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Opinion 8.02 - Ethical Guidelines for Physicians in Administrative or Other Non-clinical Roles

The practice of medicine focuses primarily on diagnosis and treatment of disease and injury, but its concerns extend broadly to include human experiences related to health and illness. Throughout their formal education and their practice of medicine, physicians profess and are therefore held to standards of medical ethics and professionalism, such as those expressed in the AMA Code of Medical Ethics. Complying with these standards enables physicians to earn the trust of their patients and the general public. Trust is essential to successful healing relationships and, therefore, to the practice of medicine.

The ethical obligations of physicians are not suspended when a physician assumes a position that does not directly involve patient care. Rather, these obligations are binding on physicians in non-clinical roles to the extent that they rely on their medical training, experience, or perspective. When physicians make decisions in non-clinical roles, they should strive to protect the health of individuals and communities. (I, VII)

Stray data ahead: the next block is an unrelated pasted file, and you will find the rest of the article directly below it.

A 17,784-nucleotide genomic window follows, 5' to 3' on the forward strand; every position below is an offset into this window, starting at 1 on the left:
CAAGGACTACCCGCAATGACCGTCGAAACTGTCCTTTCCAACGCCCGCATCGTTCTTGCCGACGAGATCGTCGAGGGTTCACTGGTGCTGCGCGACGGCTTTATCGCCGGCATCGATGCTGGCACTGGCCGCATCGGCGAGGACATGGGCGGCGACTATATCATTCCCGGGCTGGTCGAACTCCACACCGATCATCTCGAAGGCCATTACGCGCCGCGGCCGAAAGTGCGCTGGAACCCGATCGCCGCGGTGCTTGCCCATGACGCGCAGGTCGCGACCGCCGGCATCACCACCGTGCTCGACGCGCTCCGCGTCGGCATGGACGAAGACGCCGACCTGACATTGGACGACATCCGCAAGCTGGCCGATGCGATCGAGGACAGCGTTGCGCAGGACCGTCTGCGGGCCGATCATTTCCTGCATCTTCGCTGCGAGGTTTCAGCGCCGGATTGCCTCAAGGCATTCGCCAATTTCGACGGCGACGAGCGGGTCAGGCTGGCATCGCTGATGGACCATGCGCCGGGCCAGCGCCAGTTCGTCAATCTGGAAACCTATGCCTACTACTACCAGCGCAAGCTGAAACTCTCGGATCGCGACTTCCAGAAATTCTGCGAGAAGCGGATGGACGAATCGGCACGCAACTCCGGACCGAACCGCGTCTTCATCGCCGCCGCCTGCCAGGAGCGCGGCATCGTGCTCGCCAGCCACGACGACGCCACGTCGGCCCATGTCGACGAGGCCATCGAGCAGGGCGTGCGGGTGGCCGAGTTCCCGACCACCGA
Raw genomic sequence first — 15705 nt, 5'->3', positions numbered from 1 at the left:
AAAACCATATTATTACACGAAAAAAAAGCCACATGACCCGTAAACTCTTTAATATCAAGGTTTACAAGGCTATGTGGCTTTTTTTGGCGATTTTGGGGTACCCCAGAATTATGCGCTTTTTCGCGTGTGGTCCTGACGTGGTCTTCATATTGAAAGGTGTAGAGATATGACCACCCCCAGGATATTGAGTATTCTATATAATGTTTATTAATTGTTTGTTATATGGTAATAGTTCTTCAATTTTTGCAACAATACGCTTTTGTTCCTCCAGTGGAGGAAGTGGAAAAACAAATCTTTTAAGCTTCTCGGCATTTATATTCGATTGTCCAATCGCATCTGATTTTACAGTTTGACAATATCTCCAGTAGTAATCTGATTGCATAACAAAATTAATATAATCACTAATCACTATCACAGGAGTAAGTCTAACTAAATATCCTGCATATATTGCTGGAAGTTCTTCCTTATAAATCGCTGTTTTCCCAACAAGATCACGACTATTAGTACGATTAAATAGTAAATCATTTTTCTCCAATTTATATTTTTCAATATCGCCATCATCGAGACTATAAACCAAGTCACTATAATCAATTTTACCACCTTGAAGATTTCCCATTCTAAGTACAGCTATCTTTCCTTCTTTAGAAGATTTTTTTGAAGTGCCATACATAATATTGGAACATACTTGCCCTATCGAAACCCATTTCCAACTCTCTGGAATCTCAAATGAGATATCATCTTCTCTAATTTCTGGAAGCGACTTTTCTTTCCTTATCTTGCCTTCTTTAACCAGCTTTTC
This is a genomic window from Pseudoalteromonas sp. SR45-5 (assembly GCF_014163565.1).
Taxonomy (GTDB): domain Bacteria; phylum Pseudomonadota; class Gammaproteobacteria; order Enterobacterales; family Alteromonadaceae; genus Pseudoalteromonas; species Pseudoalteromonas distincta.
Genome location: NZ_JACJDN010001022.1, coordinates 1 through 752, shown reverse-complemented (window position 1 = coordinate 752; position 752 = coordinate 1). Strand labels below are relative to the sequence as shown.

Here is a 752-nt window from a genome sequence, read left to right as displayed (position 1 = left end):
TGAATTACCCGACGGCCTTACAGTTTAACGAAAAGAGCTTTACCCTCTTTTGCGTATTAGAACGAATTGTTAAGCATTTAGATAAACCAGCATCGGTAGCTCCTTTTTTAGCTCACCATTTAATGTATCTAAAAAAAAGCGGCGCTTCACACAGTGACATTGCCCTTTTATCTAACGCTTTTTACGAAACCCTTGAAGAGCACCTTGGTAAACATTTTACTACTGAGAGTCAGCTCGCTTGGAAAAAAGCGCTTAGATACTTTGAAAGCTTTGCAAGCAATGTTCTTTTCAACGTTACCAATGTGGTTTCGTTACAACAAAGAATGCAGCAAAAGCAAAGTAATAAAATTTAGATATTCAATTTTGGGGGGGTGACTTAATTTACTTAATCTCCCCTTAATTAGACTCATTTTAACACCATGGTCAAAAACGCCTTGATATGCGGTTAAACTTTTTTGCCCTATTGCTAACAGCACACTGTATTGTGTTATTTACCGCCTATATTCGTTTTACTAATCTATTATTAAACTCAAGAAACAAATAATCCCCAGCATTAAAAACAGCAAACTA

Issued June 1994 based on the report "Ethical Guidelines for Medical Consultants," adopted December 1992. Updated June 1998. Updated November 2007 based on the report "Physicians in Administrative or Other Non-clinical Roles," adopted June 2007